“He was an exemplar of representative politics for his electorate and the people of Calare kept returning him with a bigger and bigger majority,” he said.

“[If] anybody ever asks me how a politician should be, I am going to say, ‘Look at the record of Peter Andren'”

“He was a great Australian representative and he is a great loss to this country.”

During his political career, Mr Andren fought the sale of Telstra, introduced a bill to allow MPs to opt-out of their generous superannuation schemes, opposed the Iraq war and campaigned on environmental issues.

Mr Andren was born at Gulargambone, near Dubbo in Western NSW in 1946. Before he entered politics Mr Andren worked as a teacher before moving into journalism. Mr Andren worked as a news producer in Sydney for the Seven and Nine networks, before moving back to regional NSW where he worked as the news editor for both Radio 2GZ and Prime Television.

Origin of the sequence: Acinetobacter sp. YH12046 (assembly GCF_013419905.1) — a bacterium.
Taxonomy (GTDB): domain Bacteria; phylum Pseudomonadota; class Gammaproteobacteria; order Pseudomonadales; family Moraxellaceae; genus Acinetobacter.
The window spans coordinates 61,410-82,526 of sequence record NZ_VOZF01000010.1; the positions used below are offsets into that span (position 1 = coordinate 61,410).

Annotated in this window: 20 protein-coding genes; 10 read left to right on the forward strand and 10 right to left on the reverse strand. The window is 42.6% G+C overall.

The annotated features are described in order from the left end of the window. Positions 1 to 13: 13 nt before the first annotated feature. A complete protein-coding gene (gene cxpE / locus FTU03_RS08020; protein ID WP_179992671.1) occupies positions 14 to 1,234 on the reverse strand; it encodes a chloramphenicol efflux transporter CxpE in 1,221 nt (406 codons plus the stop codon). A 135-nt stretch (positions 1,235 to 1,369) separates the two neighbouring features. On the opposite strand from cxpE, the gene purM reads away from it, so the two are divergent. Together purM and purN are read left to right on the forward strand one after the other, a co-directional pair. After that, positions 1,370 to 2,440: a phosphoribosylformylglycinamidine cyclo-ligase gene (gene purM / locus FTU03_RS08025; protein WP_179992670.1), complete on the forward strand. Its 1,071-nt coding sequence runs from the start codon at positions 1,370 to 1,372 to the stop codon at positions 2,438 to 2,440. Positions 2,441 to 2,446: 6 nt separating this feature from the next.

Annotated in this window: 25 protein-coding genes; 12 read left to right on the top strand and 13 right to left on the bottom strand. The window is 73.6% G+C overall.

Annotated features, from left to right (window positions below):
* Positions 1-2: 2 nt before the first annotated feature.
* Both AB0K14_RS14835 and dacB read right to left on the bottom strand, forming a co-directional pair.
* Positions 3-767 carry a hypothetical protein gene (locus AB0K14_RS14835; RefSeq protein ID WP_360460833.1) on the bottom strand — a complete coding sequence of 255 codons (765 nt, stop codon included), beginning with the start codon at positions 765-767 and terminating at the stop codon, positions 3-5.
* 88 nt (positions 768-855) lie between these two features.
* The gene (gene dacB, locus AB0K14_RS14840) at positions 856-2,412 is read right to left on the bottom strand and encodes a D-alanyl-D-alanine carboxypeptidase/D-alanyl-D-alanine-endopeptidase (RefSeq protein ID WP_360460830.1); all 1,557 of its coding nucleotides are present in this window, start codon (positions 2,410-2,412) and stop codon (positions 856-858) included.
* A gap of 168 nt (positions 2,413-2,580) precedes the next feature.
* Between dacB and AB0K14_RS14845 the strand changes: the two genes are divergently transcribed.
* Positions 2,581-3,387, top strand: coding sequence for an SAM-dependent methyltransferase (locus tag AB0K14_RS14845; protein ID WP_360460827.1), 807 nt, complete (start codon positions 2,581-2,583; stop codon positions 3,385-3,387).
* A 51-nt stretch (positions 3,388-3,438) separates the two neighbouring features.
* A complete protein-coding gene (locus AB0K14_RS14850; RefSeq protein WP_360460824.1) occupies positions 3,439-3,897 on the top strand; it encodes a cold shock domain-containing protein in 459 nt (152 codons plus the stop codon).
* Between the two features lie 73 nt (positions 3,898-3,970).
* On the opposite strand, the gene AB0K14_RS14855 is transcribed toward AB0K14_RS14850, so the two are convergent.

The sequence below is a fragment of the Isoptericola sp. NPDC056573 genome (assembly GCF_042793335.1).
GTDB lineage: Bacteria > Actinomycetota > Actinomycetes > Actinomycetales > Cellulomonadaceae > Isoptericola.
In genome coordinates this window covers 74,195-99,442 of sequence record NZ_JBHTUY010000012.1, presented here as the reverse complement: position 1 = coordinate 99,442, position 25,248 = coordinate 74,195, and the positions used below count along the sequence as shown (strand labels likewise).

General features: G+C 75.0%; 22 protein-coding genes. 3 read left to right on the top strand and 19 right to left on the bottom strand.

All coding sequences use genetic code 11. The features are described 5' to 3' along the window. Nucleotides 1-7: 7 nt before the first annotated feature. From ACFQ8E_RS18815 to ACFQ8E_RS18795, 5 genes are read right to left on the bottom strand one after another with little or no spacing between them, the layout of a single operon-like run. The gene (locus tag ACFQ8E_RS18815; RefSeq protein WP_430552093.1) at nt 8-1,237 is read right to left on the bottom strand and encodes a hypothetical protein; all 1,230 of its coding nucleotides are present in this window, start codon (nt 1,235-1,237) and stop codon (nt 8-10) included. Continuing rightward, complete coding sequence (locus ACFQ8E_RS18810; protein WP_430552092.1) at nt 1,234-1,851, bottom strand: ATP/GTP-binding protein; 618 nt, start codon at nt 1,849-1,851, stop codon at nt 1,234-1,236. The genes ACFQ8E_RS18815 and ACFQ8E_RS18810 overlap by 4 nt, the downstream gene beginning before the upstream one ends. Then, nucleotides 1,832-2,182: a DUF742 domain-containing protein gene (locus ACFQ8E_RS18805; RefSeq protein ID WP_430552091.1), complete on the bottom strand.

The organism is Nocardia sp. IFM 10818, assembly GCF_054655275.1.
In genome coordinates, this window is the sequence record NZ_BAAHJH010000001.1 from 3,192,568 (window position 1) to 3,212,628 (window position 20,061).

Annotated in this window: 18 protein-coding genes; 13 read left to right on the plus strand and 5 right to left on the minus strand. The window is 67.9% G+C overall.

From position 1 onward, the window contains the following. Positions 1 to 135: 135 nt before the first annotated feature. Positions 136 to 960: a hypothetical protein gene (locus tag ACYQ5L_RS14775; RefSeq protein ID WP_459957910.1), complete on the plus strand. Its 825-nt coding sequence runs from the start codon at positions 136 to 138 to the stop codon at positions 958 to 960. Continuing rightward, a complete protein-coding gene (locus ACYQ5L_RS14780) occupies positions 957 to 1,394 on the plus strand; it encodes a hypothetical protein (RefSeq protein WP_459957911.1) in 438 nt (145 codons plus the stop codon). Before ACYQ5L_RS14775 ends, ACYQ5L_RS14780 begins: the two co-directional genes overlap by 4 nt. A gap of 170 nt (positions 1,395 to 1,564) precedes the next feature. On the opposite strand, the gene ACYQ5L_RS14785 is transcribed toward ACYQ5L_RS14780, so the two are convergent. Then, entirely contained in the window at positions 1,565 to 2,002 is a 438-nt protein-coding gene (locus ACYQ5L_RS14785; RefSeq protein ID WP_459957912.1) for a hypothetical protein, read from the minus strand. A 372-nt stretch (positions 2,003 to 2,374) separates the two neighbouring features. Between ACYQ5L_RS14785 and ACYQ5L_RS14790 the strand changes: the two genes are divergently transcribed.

Mr Andren is survived by his partner and two sons.

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6 February

2012 Report on Gender Equality and Development says US women have room for progress

Friday, September 27, 2013

Tuesday, World Bank released the 2012 World Development Report on Gender Equality and Development. The United States is referred to many times, often as a benchmark to foster understanding of recent gains for women in other parts of the globe. At the same time, United States women still lag behind US men in a number of areas.